Food companies universally dread a product recall. For good reason.
A 2012 survey estimated that U.S. food companies racked up an average of $10 million just in direct costs for things like the logistics of product recall and disposal. Eighteen percent of those companies said they spent an estimated $30 and $99 million in direct recall costs and 5% said they experienced recalls in excess of $100 million. Unreported were indirect costs, such as lost sales, damage to the company’s reputation or legal fees.
While the best way to handle a product recall is to avoid one altogether, it still pays to be prepared with a recall plan in place long before it might be needed, including a recall team, recall process and recall management strategy.
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What is a Product Recall?
A product recall is the actions taken by a company to recall a product because of a default or issue that has created a safety issue for consumers. In most cases, companies voluntarily agree to recall defective products and are responsible for alerting the public, retailers, distributors and manufacturing partners about the recalled product and the imminent safety risk.
Everything from scented candles that burned so hot they shattered their glass holder to pencils marketed to schools and accidentally marked with a slogan encouraging drug use have been recalled. But food products, something we ingest into our bodies, often create the most public concern with the potential to cause devastating harm to a company brand, and even product category damage.
All told, the U.S. Consumer Product Safety Commission (CPSC) issues non-food-related recalls while the Food Safety and Inspection Service (FSIS) of the U.S. Department of Agriculture (USDA) issues recalls on meat, poultry eggs products and the U.S. Food and Drug Administration (FDA) recalls other food items, including pet food. In 2021, there were 47 food product recalls issued affecting more than 15.5 million pounds of U.S. food products. For a current listing of real-time food product recalls, see FoodSafety.Gov.
In the European Union, the Rapid Alert System for Food and Feed (RASFF) coordinates food product recalls while other countries have their own recall policy and procedures. Food companies should be intimately familiar with the food product recall laws and regulatory actions required in the countries they are doing business in the event of a food safety outbreak and product recall.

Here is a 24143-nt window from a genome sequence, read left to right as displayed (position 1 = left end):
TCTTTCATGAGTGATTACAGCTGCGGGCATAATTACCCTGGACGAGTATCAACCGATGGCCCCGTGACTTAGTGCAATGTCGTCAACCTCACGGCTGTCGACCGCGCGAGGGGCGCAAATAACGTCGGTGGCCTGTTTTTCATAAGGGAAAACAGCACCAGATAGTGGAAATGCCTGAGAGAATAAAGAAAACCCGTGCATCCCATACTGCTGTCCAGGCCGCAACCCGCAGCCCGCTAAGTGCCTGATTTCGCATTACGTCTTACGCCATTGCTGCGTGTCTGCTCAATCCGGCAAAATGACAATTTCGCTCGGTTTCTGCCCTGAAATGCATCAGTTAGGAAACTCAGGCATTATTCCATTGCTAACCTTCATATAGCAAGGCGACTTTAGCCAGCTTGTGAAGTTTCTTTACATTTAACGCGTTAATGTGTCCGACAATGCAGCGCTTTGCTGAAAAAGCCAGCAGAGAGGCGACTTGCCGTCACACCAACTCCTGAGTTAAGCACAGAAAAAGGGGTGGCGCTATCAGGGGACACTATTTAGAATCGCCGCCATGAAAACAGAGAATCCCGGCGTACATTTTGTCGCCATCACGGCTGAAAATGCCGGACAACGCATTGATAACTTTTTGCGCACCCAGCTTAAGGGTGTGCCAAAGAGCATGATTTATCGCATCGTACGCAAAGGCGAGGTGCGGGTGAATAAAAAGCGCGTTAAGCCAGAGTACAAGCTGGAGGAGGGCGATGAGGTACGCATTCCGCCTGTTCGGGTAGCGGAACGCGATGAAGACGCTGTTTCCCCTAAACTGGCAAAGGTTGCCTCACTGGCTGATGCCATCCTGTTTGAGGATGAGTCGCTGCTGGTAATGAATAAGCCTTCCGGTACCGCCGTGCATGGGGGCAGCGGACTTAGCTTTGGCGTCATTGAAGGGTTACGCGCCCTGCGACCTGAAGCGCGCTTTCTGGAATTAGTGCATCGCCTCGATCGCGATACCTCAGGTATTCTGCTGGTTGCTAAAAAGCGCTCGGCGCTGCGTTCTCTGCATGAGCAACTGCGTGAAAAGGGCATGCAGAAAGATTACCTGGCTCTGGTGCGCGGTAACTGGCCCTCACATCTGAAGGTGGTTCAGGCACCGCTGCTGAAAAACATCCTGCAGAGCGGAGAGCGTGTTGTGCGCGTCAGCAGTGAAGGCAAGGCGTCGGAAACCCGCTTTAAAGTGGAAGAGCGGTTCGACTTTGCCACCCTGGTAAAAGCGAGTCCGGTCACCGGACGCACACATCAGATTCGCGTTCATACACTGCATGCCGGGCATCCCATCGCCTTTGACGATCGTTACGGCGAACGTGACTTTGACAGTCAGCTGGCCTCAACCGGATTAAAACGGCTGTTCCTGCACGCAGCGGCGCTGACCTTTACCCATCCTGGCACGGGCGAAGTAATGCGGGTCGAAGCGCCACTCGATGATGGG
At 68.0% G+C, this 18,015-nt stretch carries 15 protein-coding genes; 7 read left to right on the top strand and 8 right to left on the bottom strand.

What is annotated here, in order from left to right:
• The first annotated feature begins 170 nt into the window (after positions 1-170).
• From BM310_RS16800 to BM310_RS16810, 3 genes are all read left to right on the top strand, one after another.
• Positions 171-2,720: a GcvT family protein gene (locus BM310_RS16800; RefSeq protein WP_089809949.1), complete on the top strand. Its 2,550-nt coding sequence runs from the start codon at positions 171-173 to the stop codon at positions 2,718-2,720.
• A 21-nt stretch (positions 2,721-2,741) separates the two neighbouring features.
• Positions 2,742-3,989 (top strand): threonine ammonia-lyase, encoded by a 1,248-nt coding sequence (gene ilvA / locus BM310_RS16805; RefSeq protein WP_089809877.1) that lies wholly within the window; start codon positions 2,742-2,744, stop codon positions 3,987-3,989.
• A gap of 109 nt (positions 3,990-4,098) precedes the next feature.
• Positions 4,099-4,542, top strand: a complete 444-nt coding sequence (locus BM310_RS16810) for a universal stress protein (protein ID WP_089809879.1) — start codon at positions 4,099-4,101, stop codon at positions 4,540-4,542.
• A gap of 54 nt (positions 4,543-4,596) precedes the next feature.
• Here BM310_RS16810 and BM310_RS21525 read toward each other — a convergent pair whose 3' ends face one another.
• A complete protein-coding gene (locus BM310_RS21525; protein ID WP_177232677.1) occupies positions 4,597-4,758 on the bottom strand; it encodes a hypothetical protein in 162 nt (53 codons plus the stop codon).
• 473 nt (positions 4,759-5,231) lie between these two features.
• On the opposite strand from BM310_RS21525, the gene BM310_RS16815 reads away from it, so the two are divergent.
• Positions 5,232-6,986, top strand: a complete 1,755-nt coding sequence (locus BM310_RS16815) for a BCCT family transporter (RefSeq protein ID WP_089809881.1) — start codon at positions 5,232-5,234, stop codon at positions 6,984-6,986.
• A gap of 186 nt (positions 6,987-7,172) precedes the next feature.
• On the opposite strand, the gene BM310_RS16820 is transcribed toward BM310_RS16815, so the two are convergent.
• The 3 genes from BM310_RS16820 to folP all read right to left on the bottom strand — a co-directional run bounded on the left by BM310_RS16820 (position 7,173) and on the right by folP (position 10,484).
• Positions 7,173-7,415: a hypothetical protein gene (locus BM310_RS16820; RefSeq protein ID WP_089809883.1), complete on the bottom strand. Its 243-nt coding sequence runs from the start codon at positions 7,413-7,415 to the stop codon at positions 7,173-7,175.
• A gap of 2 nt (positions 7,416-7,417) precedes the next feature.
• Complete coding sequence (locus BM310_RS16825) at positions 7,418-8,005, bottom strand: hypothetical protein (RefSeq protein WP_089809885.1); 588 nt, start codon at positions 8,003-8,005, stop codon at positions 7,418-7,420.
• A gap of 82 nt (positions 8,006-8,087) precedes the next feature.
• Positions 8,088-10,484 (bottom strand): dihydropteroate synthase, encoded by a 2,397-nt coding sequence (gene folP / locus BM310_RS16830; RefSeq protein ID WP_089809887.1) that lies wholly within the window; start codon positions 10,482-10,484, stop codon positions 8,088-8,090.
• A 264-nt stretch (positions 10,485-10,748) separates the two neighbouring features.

Classes of Food Recalls
In the U.S. food recalls fall into three different classes. How severe the recall is determined the level of involvement by regulatory authorities as well as the level of response.
Class I Food Recall
The most serious recall, is reserved for food items considered likely to cause serious health events or even death. This may be a product contaminated with a pathogen (like E. coli) or an undeclared allergen.
Class II Food Recall
An item that may cause a temporary health hazard, or a serious adverse health risk is remote. E.g. Norovirus in seafood.
Class III Food Recall
This is a recall that is typically associated with mislabeling or incorrect packaging which violates regulations but is unlikely to cause a health risk. For instance, a product is labeled with the wrong weight. Or as organic when it is not. Most class III food recalls are voluntarily initiated by the food company.
3 Reasons Why You Should Manage a Product Recall
Some companies think that delaying or ignoring the management of a potential recall, especially a recall for a relatively minor issue, will allow the problem to blow over.
In reality, that rarely happens. Delaying or reacting in an unplanned or unmanaged way to a product defect, is doomed to create more problems, more liability and potentially irreparably harm your company’s reputation.
Even in the worst case, managing a product recall can preserve the company’s reputation, improve customer satisfaction and help with long-term economic recovery.
This is especially important for food companies. Consumers trust that the products they eat are safe, learning otherwise can fundamentally breach their trust for decades to come. For instance, a 1996 E. coli outbreak in a Washington state apple juice processing facility created lingering distrust in Washington state apple products, especially juice, for years after the contaminated product was recalled and the issues that led to the outbreak were addressed.